There are many systems for classifying types of motorcycles, describing how the motorcycles are put to use, or the designer's intent, or some combination of the two. Six main categories are widely recognized: cruiser, sport, touring, standard, dual-purpose, and dirt bike. Sometimes sport touring motorcycles are recognized as a seventh category. Strong lines are sometimes drawn between motorcycles and their smaller cousins, mopeds, scooters, and underbones, but other classification schemes include these as types of motorcycles.
There is no universal system for classifying all types of motorcycles. There are strict classification systems enforced by competitive motorcycle sport sanctioning bodies, or by certain legal jurisdictions for motorcycle registration, emissions, road traffic safety rules or motorcyclist licensing. There are also informal classifications or nicknames used by manufacturers, riders, and the motorcycling media. Some experts do not recognize sub-types, like naked bike, that "purport to be classified" outside the six usual classes, because they fit within one of the main types and are recognizable only by cosmetic changes.
The internal combustion engine is an engine in which the combustion of a fuel (normally a fossil fuel) occurs with an oxidizer (usually air) in a combustion chamber that is an integral part of the working fluid flow circuit. In an internal combustion engine (ICE) the expansion of the high-temperature and high-pressure gases produced by combustion apply direct force to some component of the engine. The force is applied typically to pistons, turbine blades, or a nozzle. This force moves the component over a distance, transforming chemical energy into useful mechanical energy. The first commercially successful internal combustion engine was created by Étienne Lenoir.
The term internal combustion engine usually refers to an engine in which combustion is intermittent, such as the more familiar four-stroke and two-stroke piston engines, along with variants, such as the six-stroke piston engine and the Wankel rotary engine. A second class of internal combustion engines use continuous combustion: gas turbines, jet engines and most rocket engines, each of which are internal combustion engines on the same principle as previously described.
Mechanical engineering is a discipline of engineering that applies the principles of engineering, physics and materials science for analysis, design, manufacturing, and maintenance of mechanical systems. It is the branch of engineering that involves the production and usage of heat and mechanical power for the design, production, and operation of machines and tools. It is one of the oldest and broadest engineering disciplines.
The engineering field requires an understanding of core concepts including mechanics, kinematics, thermodynamics, materials science, structural analysis, and electricity. Mechanical engineers use these core principles along with tools like computer-aided engineering, and product lifecycle management to design and analyze manufacturing plants, industrial equipment and machinery, heating and cooling systems, transport systems, aircraft, watercraft, robotics, medical devices, weapons, and others.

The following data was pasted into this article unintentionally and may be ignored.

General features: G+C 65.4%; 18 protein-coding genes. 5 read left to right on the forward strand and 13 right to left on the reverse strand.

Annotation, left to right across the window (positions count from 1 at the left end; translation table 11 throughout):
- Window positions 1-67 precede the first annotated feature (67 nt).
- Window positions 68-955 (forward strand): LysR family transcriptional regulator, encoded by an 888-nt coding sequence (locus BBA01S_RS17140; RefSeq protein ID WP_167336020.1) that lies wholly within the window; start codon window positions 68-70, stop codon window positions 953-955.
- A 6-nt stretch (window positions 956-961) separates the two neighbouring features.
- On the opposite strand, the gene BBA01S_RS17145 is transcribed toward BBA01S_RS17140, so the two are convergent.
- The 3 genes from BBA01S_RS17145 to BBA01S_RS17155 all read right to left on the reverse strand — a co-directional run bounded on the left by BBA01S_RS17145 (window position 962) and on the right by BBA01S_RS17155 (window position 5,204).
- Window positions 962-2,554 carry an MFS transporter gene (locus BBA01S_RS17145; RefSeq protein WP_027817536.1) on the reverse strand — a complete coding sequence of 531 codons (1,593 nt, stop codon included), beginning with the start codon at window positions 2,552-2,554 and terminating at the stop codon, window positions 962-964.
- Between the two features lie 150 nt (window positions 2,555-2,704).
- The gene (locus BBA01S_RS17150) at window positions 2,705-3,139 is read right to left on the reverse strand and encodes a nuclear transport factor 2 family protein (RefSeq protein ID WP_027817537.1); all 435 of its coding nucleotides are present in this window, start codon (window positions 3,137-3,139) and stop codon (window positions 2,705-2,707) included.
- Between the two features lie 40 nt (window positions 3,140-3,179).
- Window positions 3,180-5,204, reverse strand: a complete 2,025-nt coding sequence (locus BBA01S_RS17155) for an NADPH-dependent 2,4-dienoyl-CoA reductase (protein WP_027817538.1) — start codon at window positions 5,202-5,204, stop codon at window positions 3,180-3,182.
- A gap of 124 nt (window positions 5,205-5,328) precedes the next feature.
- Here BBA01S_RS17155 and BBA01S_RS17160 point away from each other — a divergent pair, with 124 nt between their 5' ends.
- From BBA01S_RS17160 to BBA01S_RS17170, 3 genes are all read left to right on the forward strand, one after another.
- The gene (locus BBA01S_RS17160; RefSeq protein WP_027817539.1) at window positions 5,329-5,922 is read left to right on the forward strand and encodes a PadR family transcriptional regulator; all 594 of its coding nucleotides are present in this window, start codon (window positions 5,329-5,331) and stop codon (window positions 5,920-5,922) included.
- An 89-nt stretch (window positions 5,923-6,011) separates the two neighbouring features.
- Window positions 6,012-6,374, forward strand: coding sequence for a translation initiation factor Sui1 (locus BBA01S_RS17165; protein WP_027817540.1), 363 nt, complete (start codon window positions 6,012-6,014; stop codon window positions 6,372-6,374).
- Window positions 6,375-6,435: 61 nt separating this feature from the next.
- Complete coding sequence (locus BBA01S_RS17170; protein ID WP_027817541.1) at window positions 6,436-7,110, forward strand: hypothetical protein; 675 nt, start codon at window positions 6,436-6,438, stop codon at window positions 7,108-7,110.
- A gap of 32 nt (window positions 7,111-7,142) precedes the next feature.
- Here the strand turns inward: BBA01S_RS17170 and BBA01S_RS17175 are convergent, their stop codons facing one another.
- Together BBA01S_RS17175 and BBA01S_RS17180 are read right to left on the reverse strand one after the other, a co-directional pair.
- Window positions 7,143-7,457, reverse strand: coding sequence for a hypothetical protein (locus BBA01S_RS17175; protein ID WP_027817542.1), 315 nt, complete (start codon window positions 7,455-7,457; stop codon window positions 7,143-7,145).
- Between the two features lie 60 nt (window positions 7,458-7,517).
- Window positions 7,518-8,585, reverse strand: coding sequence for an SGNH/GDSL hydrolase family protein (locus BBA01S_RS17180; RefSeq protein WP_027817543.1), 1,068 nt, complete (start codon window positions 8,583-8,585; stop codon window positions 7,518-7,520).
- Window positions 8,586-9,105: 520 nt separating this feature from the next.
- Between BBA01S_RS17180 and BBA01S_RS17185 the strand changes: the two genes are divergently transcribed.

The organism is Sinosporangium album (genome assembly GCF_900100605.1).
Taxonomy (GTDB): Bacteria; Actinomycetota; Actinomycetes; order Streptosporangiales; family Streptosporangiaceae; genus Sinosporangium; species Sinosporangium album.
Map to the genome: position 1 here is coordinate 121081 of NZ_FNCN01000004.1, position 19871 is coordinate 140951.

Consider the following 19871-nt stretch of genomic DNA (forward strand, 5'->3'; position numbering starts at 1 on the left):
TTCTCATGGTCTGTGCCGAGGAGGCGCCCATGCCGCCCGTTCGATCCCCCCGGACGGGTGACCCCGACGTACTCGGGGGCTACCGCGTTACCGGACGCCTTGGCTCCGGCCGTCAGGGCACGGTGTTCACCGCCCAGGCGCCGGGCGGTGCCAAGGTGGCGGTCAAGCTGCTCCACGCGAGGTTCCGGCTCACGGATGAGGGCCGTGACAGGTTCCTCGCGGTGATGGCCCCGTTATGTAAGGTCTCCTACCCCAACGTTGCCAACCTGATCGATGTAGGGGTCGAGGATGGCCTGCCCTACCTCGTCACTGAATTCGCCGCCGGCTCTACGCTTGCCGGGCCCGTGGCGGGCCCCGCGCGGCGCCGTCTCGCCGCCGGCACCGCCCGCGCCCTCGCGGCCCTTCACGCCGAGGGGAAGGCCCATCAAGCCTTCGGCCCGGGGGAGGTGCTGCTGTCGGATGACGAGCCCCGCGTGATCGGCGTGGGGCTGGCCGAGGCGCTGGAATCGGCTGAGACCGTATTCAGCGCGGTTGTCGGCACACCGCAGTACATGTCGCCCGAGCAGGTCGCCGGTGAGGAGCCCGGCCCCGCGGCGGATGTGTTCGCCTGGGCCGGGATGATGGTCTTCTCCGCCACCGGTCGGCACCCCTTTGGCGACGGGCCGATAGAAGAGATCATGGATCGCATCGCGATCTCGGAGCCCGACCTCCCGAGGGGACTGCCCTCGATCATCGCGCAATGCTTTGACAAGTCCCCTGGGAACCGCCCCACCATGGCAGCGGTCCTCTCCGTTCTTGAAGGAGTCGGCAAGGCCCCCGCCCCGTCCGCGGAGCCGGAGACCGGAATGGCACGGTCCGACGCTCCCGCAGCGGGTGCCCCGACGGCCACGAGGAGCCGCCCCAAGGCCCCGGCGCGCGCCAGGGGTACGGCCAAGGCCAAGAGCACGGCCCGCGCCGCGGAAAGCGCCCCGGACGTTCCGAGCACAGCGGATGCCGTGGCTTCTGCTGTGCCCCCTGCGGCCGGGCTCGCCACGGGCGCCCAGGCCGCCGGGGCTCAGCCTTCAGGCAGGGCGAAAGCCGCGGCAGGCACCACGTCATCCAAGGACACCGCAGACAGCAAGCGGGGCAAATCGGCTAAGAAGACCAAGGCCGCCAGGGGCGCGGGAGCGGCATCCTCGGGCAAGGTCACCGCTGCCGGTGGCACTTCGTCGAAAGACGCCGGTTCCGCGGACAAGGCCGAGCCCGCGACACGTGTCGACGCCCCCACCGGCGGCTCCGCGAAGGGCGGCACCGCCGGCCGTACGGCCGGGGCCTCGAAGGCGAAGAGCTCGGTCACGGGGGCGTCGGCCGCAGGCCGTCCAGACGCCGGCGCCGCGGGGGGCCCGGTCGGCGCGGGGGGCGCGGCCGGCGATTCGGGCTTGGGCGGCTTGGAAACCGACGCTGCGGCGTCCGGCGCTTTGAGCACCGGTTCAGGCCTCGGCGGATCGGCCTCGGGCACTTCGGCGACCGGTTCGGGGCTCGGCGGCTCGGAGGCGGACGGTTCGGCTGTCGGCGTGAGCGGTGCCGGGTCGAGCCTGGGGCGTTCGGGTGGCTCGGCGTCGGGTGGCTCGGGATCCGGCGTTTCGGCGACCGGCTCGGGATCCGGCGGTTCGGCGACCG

A two-stroke, two-cycle, or two-cycle engine is a type of internal combustion engine which completes a power cycle in only one crankshaft revolution and with two strokes, or up and down movements, of the piston in comparison to a "four-stroke engine", which uses four strokes to do so. This is accomplished by the end of the combustion stroke and the beginning of the compression stroke happening simultaneously and performing the intake and exhaust (or scavenging) functions at the same time.
Two-stroke engines often provide high power-to-weight ratio, usually in a narrow range of rotational speeds called the "power band", and, compared to 4-stroke engines, have a greatly reduced number of moving parts, are more compact and significantly lighter.
The two-stroke power valve system is an improvement to a conventional two-stroke engine that gives a high power output over a wider RPM range.
A stroke is the action of a piston travelling the full length of its cylinder. In a two-stroke engine, one of the two strokes combines the intake stroke and the compression stroke, while the other stroke combines the combustion stroke and the exhaust stroke.
The Honda CR125M Elsinore was a motorcycle designed and manufactured by Honda and released in late 1973. Modeled after the first Elisnore, the Honda CR250M, the 124cc version sold for $749 at its debut. A CR125M ridden by Marty Smith won the 1974 AMA National Motocross championship, echoing the success of Gary Jones on a factory CR250M in 1973 and further spurring the Elsinore's popularity. According to the September 1973 issue of Dirt Bike, the 125 Honda Elsinore was the only off-road bike on the market at the time that offered both speed and reliability. Any other 125cc motocross bike at the time would have to have undergone major suspension, motor, and chassis upgrades to be able to handle the rigors of motocross racing.
The CR125M was built in Japan and was extensively tested on motocross tracks in both Japan and California. It had a chrome-moly tube frame, a six-speed gearbox, four-point adjustable Showa shocks, plastic fenders and a magnesium alloy engine casing for weight economy. The bike weighed 154 pounds dry. With a full tank, the CR125M tipped the scales at 188 pounds. The CR125M’s single-cylinder, two-stroke 124cc engine weighed a scant 46 pounds, inclusive of the 28mm Keihin carburetor.